Stereotypes serve as a way to see the broad spectrum as a single whole. They reduce the complex to something overtly simple so that we may feel we have a grasp of a person or an idea. Unfortunately, as we all know, stereotypes also leave out much of the story. With fathers the general perceptions drawn are those mentioned above: disconnected, incapable, and intolerant. Men are not faulted for being incapable as fathers as much as they are excused. Men are just good at other things. Men need to be out building, selling, and sweating and when they are at home they need time to relax and watch the game without being bothered. Two things make this stereotype frustrating. The first thing is that there is some truth to it. Stereotypes are created out of observations and many men have acted in such a way so as to justify such generalizations. The second thing that makes such thoughts frustrating is that I believe it is largely untrue. The vast majority of men I know are dedicated, loving, attentive, and self sacrificing men. They love their children without reservation. They show their children they love them and are unafraid to engage in the day to day care children require.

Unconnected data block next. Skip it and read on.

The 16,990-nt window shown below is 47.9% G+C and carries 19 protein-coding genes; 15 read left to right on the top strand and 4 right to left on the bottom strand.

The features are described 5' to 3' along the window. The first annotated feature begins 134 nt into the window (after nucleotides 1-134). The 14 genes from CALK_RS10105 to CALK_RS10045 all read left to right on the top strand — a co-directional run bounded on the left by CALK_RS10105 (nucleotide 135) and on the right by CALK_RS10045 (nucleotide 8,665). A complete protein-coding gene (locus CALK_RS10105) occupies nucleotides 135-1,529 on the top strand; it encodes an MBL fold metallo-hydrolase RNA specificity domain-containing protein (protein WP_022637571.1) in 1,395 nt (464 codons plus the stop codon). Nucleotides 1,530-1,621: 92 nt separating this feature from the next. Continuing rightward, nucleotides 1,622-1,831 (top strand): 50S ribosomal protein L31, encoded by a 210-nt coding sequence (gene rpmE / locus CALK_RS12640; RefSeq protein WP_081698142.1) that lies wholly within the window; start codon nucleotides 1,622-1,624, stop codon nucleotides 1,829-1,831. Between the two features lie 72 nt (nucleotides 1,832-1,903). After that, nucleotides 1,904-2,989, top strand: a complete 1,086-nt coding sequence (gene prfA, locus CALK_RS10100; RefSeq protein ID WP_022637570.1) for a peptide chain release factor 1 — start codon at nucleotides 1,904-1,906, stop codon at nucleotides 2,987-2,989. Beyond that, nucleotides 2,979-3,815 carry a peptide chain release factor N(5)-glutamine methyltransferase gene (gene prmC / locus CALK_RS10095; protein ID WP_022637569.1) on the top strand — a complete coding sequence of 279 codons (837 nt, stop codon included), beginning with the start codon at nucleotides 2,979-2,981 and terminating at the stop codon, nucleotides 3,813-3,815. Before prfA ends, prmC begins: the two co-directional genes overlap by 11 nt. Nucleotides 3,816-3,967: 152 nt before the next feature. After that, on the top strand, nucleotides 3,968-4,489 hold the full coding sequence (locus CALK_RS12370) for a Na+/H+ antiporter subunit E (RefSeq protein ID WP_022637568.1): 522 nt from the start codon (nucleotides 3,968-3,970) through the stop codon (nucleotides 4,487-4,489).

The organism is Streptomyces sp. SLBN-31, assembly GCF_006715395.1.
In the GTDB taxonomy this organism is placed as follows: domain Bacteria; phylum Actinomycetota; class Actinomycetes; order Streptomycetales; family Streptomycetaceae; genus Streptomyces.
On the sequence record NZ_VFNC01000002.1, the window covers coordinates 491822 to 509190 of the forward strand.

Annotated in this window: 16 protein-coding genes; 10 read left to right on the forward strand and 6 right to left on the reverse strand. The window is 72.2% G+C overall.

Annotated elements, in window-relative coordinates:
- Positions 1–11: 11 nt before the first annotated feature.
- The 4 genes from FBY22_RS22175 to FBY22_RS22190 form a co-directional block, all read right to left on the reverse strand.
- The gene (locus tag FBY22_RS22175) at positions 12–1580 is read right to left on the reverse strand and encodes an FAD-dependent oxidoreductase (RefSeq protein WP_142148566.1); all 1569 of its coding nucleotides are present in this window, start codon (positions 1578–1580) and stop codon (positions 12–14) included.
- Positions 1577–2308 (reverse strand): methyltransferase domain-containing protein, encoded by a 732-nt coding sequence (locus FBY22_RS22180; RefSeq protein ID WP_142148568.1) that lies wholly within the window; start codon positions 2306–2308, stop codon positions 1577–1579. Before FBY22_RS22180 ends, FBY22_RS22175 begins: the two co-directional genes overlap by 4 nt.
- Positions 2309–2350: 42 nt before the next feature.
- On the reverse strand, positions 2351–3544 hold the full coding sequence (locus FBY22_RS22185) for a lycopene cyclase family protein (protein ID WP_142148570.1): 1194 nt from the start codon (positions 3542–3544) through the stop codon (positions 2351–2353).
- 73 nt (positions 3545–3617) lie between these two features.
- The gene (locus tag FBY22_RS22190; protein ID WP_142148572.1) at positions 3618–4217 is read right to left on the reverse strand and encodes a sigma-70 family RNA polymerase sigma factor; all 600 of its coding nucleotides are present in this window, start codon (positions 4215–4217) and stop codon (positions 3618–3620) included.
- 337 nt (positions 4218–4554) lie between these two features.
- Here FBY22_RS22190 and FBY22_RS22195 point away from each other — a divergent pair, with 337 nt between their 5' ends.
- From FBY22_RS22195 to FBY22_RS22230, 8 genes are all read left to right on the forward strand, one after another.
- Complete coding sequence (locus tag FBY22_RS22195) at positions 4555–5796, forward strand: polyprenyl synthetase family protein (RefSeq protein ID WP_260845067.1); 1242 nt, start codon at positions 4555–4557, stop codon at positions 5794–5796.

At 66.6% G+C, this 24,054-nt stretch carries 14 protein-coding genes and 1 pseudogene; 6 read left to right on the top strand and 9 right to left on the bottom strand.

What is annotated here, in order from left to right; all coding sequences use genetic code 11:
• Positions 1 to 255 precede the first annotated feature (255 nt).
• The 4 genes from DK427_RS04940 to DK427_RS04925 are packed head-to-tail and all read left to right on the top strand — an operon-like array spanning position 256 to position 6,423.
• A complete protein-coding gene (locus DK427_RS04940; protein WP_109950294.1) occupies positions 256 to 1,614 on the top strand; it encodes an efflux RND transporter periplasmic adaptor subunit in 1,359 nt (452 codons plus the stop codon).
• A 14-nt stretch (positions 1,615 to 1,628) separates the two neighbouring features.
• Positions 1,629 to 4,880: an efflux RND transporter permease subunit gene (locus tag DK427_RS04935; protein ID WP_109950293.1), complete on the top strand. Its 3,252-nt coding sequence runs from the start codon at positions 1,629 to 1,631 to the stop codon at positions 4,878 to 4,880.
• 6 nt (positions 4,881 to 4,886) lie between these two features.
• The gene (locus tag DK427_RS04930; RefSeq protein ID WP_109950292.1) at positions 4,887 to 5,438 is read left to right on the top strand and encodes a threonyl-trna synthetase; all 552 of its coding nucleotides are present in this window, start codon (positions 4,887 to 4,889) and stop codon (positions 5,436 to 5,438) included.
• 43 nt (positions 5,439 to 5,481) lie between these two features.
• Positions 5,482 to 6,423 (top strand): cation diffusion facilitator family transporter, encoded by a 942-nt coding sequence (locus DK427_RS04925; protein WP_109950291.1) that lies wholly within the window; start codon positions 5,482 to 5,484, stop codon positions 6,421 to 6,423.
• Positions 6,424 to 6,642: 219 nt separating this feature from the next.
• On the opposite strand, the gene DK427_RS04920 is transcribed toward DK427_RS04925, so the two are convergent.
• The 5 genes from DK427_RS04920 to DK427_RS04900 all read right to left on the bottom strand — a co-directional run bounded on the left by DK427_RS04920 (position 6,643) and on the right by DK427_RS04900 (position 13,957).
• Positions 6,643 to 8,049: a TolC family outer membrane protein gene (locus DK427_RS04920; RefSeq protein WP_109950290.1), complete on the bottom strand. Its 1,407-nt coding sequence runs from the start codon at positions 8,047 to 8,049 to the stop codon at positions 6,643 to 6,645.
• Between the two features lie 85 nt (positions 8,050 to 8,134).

Being a stay at home father for over ten years now, I have encountered and battled such stereotypes. The interesting, and often troubling, thing is that not only have I battled them from the culture around me but often from my own heart and mind. I struggle with the thoughts that I should be out building, selling, and sweating. I should be more stereotypically male. It’s not that I don’t feel good at what I do. I don’t struggle to care for young children beyond what is normal. Being a man doesn’t immune me to or protect me from the normal travails of parenting. The day to day routine of children can be exhausting but I know what I am doing and why I am doing it and I feel, on the whole, good at it. But, what I do struggle with is this; I am a man with babies. Beyond the stereotypes of men as incapable caretakers of children there is a perception that it’s just not right for a man to do such things. When I walk into my local hardware store with a baby on my hip, a three year old at my feet, and a five year old rummaging through the spare plumbing parts I walk in and create a mystery. “What in tarnation is a man doing in a hardware store, or anywhere but Disneyland, with three children?”. Most will wonder where the mother is and why isn’t she taking care of them. Is she sick or did she leave him? Maybe she is getting her nails done. Whatever the answer is at that moment one thing is certain; it’s just not normal. These day to day occurrences force me to struggle not with my children, but with myself and my own self imposed stereotypes.